Web skimming as an attack vector is continually developing. The scripts are becoming more complex, the methods of infection are becoming more sophisticated and the use of unique obfuscation is becoming more commonplace. In the realm of threat researching, the heat is always on to provide actionable intelligence from the moment an incident occurs. As the demand for open threat exchange platforms grows as a method for disseminating raw intelligence, one of the most powerful platforms for exchanging threat intelligence has taken shape right in our hands; that platform is Twitter. Intelligence produced by tracking Twitter alerts can notify blue team operations of data dumps and related breaches as they occur.
Metric data involving data breaches shows 49 percent of US companies have experienced a data breach, loss of business due to a data breach is an average of $1.42 million and it takes an average of 207 days to detect a breach. Some of the largest data breaches are not found by internal security teams, external consultants or your dark web monitoring service. Instead, they are found by a security researcher who emails, messages on LinkedIn, posts on Twitter or sometimes even through live TV.
Recent research shows that in the past 22 months there were only 24 large-scale data breaches which were discovered by internal teams, compared to 77 discovered by external sources. Most of these events were posted on social media before the companies, agencies and/or governments were aware. Out of all these statics, 4,800+ websites a month are compromised through web skimming and only a small percentage of those are found internally – you can learn more about online skimming attacks here.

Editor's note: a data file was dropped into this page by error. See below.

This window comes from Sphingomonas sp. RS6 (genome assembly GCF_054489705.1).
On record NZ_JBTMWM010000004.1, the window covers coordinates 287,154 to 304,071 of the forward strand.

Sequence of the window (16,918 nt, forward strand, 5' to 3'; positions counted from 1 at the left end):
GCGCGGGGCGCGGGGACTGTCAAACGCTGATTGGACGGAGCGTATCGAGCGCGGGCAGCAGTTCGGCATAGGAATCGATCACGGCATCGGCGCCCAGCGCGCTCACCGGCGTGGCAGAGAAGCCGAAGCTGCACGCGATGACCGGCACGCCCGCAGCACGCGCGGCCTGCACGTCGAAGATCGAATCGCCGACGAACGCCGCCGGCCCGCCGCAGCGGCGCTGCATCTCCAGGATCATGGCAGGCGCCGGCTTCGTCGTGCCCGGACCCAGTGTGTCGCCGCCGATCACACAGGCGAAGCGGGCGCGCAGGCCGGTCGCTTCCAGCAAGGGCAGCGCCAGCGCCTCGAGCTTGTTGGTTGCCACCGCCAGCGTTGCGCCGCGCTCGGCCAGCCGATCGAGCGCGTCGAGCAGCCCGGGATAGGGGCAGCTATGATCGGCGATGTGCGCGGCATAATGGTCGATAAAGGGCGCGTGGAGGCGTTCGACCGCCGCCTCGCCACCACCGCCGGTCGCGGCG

Twitter’s API permits the harvesting of keywords (‘Ensighten’, ‘Magecart’ and ‘Hacking’) and hashtags (as shown below in the diagram: #databreach and #ransomware) as data points, which can be used to generate actionable intelligence. Using Twitter as a hive-mind, a collective firing of synaptic intelligence sharing, the data points gathered from Tweets through a variety of sources can both provide raw intelligence at the onset of an incident and, over time, increase the analyst’s confidence in the intel they already have.
Through applied ontology we can discover traits, trends and other behavioral data related to a target. This ontological data can reveal ties between an organization and individuals, attack methods and nation-states or even trends and attacks. While the execution of web skimming attacks is becoming more advanced, this concept may prove to be an indispensable tool in Magecart incident response and attribution in the evolving cyber landscape.
Using simple terms such as your company name, names of projects or VIP names can help maintain a daily situational awareness in your inbox waiting for you when you get to work. Some of the pictures below are the connections we were able to test and setup.
Pairing the intelligence gathered from Twitter alerts with the intelligence collected by your blue team operations can serve as a valuable source of intelligence for your Collections Management Framework. Twitter intelligence can play a complementary role in your wider security strategy – to avoid becoming the latest data breach victim, you should take a wider view and ensure you have the right solutions in place to prevent common website attack methods, such as online skimming, as company websites become a greater focus to cybercriminals.